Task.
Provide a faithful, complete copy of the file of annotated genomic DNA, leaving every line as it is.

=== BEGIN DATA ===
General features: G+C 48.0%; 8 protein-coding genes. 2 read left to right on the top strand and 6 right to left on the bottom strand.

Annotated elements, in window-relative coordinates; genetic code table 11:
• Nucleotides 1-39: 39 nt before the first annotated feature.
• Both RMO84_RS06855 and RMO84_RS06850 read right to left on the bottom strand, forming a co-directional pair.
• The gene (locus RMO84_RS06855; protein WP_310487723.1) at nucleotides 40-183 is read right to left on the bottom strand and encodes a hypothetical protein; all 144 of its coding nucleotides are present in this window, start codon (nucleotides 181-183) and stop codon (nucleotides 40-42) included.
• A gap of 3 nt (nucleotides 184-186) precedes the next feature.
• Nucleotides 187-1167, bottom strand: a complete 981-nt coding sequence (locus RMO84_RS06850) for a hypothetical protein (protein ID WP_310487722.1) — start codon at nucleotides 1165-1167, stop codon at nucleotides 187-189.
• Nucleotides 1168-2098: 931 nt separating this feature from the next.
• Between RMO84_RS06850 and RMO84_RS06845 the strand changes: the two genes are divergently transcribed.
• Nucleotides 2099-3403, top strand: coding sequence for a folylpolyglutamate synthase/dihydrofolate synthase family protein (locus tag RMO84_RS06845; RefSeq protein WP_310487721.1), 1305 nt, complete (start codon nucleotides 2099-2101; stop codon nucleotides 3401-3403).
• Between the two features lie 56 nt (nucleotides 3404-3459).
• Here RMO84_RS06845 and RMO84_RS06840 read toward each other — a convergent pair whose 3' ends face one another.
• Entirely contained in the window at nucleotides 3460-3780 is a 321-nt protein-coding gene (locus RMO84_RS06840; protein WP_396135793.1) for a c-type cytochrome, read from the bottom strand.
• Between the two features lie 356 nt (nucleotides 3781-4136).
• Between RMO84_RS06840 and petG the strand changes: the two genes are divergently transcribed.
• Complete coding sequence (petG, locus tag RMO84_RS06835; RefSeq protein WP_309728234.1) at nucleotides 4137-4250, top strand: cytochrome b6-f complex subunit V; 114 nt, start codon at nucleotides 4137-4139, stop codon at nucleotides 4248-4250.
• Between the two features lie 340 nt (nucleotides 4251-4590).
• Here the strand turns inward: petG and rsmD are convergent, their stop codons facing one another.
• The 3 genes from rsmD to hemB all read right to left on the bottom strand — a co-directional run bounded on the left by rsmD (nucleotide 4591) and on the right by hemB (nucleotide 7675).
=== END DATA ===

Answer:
General features: G+C 48.0%; 8 protein-coding genes. 2 read left to right on the top strand and 6 right to left on the bottom strand.

Annotated elements, in window-relative coordinates; genetic code table 11:
• Nucleotides 1-39: 39 nt before the first annotated feature.
• Both RMO84_RS06855 and RMO84_RS06850 read right to left on the bottom strand, forming a co-directional pair.
• The gene (locus RMO84_RS06855; protein WP_310487723.1) at nucleotides 40-183 is read right to left on the bottom strand and encodes a hypothetical protein; all 144 of its coding nucleotides are present in this window, start codon (nucleotides 181-183) and stop codon (nucleotides 40-42) included.
• A gap of 3 nt (nucleotides 184-186) precedes the next feature.
• Nucleotides 187-1167, bottom strand: a complete 981-nt coding sequence (locus RMO84_RS06850) for a hypothetical protein (protein ID WP_310487722.1) — start codon at nucleotides 1165-1167, stop codon at nucleotides 187-189.
• Nucleotides 1168-2098: 931 nt separating this feature from the next.
• Between RMO84_RS06850 and RMO84_RS06845 the strand changes: the two genes are divergently transcribed.
• Nucleotides 2099-3403, top strand: coding sequence for a folylpolyglutamate synthase/dihydrofolate synthase family protein (locus tag RMO84_RS06845; RefSeq protein WP_310487721.1), 1305 nt, complete (start codon nucleotides 2099-2101; stop codon nucleotides 3401-3403).
• Between the two features lie 56 nt (nucleotides 3404-3459).
• Here RMO84_RS06845 and RMO84_RS06840 read toward each other — a convergent pair whose 3' ends face one another.
• Entirely contained in the window at nucleotides 3460-3780 is a 321-nt protein-coding gene (locus RMO84_RS06840; protein WP_396135793.1) for a c-type cytochrome, read from the bottom strand.
• Between the two features lie 356 nt (nucleotides 3781-4136).
• Between RMO84_RS06840 and petG the strand changes: the two genes are divergently transcribed.
• Complete coding sequence (petG, locus tag RMO84_RS06835; RefSeq protein WP_309728234.1) at nucleotides 4137-4250, top strand: cytochrome b6-f complex subunit V; 114 nt, start codon at nucleotides 4137-4139, stop codon at nucleotides 4248-4250.
• Between the two features lie 340 nt (nucleotides 4251-4590).
• Here the strand turns inward: petG and rsmD are convergent, their stop codons facing one another.
• The 3 genes from rsmD to hemB all read right to left on the bottom strand — a co-directional run bounded on the left by rsmD (nucleotide 4591) and on the right by hemB (nucleotide 7675).